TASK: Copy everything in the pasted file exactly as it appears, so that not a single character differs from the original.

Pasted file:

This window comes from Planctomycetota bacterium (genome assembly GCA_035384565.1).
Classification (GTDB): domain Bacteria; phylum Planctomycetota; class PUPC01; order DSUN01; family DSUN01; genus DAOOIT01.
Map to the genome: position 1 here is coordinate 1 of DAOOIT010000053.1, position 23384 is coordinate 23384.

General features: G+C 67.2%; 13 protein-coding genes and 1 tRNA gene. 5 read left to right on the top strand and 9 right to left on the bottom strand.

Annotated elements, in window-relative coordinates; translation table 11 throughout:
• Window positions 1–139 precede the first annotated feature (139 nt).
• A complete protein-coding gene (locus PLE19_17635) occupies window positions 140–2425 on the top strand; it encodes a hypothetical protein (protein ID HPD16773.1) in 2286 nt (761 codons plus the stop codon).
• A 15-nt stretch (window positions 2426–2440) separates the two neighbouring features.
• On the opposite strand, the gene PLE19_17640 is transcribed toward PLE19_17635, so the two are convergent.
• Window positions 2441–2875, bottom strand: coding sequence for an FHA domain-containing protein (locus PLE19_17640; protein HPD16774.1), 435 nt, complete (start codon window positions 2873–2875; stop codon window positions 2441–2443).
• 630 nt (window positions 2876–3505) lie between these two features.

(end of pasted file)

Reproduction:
This window comes from Planctomycetota bacterium (genome assembly GCA_035384565.1).
Classification (GTDB): domain Bacteria; phylum Planctomycetota; class PUPC01; order DSUN01; family DSUN01; genus DAOOIT01.
Map to the genome: position 1 here is coordinate 1 of DAOOIT010000053.1, position 23384 is coordinate 23384.

General features: G+C 67.2%; 13 protein-coding genes and 1 tRNA gene. 5 read left to right on the top strand and 9 right to left on the bottom strand.

Annotated elements, in window-relative coordinates; translation table 11 throughout:
• Window positions 1–139 precede the first annotated feature (139 nt).
• A complete protein-coding gene (locus PLE19_17635) occupies window positions 140–2425 on the top strand; it encodes a hypothetical protein (protein ID HPD16773.1) in 2286 nt (761 codons plus the stop codon).
• A 15-nt stretch (window positions 2426–2440) separates the two neighbouring features.
• On the opposite strand, the gene PLE19_17640 is transcribed toward PLE19_17635, so the two are convergent.
• Window positions 2441–2875, bottom strand: coding sequence for an FHA domain-containing protein (locus PLE19_17640; protein HPD16774.1), 435 nt, complete (start codon window positions 2873–2875; stop codon window positions 2441–2443).
• 630 nt (window positions 2876–3505) lie between these two features.